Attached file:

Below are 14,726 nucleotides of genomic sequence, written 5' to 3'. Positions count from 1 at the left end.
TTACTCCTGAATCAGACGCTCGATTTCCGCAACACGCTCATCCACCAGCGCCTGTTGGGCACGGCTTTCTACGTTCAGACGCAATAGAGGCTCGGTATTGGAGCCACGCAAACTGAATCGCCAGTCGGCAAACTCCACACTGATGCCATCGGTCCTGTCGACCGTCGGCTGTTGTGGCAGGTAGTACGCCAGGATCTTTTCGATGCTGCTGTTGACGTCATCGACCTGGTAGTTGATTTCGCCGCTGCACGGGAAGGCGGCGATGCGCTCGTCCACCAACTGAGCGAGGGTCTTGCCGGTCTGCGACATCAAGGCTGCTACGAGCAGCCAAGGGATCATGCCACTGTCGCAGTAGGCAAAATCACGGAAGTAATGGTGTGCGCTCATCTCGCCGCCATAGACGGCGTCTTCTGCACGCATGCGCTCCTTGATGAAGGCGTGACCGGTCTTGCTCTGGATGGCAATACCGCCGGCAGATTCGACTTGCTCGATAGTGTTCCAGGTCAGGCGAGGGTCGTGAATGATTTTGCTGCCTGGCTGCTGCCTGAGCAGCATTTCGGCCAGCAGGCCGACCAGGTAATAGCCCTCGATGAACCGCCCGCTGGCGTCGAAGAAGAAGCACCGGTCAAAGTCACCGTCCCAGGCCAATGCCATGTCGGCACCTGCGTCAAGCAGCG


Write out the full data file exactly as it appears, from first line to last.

Below are 14,726 nucleotides of genomic sequence, written 5' to 3'. Positions count from 1 at the left end.
TTACTCCTGAATCAGACGCTCGATTTCCGCAACACGCTCATCCACCAGCGCCTGTTGGGCACGGCTTTCTACGTTCAGACGCAATAGAGGCTCGGTATTGGAGCCACGCAAACTGAATCGCCAGTCGGCAAACTCCACACTGATGCCATCGGTCCTGTCGACCGTCGGCTGTTGTGGCAGGTAGTACGCCAGGATCTTTTCGATGCTGCTGTTGACGTCATCGACCTGGTAGTTGATTTCGCCGCTGCACGGGAAGGCGGCGATGCGCTCGTCCACCAACTGAGCGAGGGTCTTGCCGGTCTGCGACATCAAGGCTGCTACGAGCAGCCAAGGGATCATGCCACTGTCGCAGTAGGCAAAATCACGGAAGTAATGGTGTGCGCTCATCTCGCCGCCATAGACGGCGTCTTCTGCACGCATGCGCTCCTTGATGAAGGCGTGACCGGTCTTGCTCTGGATGGCAATACCGCCGGCAGATTCGACTTGCTCGATAGTGTTCCAGGTCAGGCGAGGGTCGTGAATGATTTTGCTGCCTGGCTGCTGCCTGAGCAGCATTTCGGCCAGCAGGCCGACCAGGTAATAGCCCTCGATGAACCGCCCGCTGGCGTCGAAGAAGAAGCACCGGTCAAAGTCACCGTCCCAGGCCAATGCCATGTCGGCACCTGCGTCAAGCAGCG